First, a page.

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Rooted in the Power of Three 
By John Ralston Saul, The Globe and Mail, Friday, March 8, 2002

We have long regarded our society's origin as bipolar. But it is triangular, its foundations influenced by anglophone, francophone and aboriginal cultures 

Something that exists does not go away because we pretend it isn't there. Much of the past 150 years of our history has been troubled -- indeed, hobbled -- by an almost childlike, head-under-the-blanket approach toward the central role of aboriginals in the ongoing shape of Canadian society.

Our other successes are obvious. We have gradually and successfully expanded our unusual -- revolutionary in classic nation-state terms -- approach toward what constitutes a society. Why revolutionary? Because it has always been non-monolithic. From what we often call its anglophone-francophone foundations, we have created something much more complex.

You could argue that it was this original, non-monolithic foundation that made it possible for us gradually to imagine the remarkable complexity that we now boast of with such comfort and ease. What's more, we have managed this without losing the concept and the reality of the foundations.

It's worth pointing out this success, because other equally well-intentioned democratic nation-states are still struggling with a non-monolithic approach -- struggling even though such an approach would permit them to reflect the reality of their societies today. What holds them back, I think, is their core 18th-19th century idea of a nation-state as a monolithic society.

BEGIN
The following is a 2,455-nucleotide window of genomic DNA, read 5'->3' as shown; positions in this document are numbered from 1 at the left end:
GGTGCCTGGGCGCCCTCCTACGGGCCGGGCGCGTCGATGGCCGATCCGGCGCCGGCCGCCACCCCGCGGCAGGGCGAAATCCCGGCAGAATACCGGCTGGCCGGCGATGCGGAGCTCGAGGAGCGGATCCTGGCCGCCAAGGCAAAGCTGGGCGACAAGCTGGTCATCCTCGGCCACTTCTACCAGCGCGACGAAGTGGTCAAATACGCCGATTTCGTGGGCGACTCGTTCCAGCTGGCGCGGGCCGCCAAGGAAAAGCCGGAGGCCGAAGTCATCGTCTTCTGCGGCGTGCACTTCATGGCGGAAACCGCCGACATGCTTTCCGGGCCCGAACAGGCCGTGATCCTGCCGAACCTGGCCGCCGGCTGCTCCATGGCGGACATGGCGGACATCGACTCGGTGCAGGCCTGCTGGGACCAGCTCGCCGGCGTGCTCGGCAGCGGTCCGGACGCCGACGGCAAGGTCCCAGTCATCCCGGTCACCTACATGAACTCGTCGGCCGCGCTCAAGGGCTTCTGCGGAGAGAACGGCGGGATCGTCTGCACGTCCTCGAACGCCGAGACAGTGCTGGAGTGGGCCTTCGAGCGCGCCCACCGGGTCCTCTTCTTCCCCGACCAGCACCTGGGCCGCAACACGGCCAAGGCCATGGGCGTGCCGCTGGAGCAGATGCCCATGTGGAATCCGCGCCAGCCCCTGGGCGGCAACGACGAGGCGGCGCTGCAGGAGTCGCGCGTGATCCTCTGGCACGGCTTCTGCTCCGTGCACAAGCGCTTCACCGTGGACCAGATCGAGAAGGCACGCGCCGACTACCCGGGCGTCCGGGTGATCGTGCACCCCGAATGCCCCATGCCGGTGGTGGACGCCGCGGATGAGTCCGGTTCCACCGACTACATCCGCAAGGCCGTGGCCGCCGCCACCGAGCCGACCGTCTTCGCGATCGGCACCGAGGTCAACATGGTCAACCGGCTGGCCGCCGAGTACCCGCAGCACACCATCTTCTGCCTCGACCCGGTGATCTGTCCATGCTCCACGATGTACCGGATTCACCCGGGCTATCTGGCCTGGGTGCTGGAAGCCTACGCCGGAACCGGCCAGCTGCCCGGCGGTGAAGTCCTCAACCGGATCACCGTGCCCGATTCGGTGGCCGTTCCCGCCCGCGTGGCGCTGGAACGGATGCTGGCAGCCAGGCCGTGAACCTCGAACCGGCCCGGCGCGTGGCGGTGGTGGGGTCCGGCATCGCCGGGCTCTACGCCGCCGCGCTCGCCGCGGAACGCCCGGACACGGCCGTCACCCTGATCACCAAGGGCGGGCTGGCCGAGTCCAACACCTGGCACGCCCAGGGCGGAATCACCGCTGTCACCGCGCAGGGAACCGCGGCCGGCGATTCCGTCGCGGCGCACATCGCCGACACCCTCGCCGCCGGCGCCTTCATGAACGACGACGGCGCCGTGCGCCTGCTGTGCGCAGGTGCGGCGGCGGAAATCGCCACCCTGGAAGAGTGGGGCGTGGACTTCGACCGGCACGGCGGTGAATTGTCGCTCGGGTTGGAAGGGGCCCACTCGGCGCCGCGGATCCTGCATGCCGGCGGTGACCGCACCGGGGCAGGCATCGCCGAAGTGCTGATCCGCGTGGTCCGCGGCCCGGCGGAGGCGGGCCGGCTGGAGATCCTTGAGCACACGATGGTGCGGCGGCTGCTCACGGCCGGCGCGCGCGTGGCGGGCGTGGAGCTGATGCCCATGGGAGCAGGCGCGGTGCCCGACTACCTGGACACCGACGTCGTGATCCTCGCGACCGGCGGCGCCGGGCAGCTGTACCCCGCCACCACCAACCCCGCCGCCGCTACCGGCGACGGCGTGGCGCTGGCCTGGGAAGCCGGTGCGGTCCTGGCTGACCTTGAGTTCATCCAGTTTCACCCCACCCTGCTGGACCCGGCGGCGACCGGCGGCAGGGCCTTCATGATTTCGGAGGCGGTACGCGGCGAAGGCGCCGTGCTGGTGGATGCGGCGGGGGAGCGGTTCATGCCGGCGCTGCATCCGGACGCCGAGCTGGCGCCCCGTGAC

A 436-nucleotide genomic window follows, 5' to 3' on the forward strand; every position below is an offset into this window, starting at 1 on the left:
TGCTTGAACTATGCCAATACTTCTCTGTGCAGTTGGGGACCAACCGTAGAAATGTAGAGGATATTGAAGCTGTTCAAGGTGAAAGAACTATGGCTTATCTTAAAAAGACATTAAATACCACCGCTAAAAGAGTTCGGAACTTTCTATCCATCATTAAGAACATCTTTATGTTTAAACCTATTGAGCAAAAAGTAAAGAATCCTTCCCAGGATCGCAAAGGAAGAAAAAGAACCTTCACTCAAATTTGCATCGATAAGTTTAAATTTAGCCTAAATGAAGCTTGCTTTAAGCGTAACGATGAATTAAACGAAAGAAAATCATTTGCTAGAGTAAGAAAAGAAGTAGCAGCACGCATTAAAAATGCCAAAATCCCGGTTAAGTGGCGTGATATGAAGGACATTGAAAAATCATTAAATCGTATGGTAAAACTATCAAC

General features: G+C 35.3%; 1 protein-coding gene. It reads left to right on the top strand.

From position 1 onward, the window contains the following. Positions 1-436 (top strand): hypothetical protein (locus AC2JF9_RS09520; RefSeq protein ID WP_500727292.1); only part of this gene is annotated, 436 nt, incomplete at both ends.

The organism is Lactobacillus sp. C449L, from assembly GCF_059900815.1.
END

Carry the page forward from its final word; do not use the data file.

But we also are held back, albeit in another way. We do pay lip service to the aboriginal role in our society. We may even be well-intentioned on the subject. When I started saying a few years ago that our foundations were not bipolar but triangular -- aboriginal, francophone, anglophone -- the idea was greeted as a normal expression of our reality. This was the tripartite assumption upon which all of our subsequent complexity was built.

Yet when you examine the daily ways in which we describe ourselves, you find that we almost automatically brush the aboriginal pillar aside. I am not necessarily talking here about governmental or legal matters. In fact, the courts have gone a long way over the past half century toward normalizing our triangular foundation.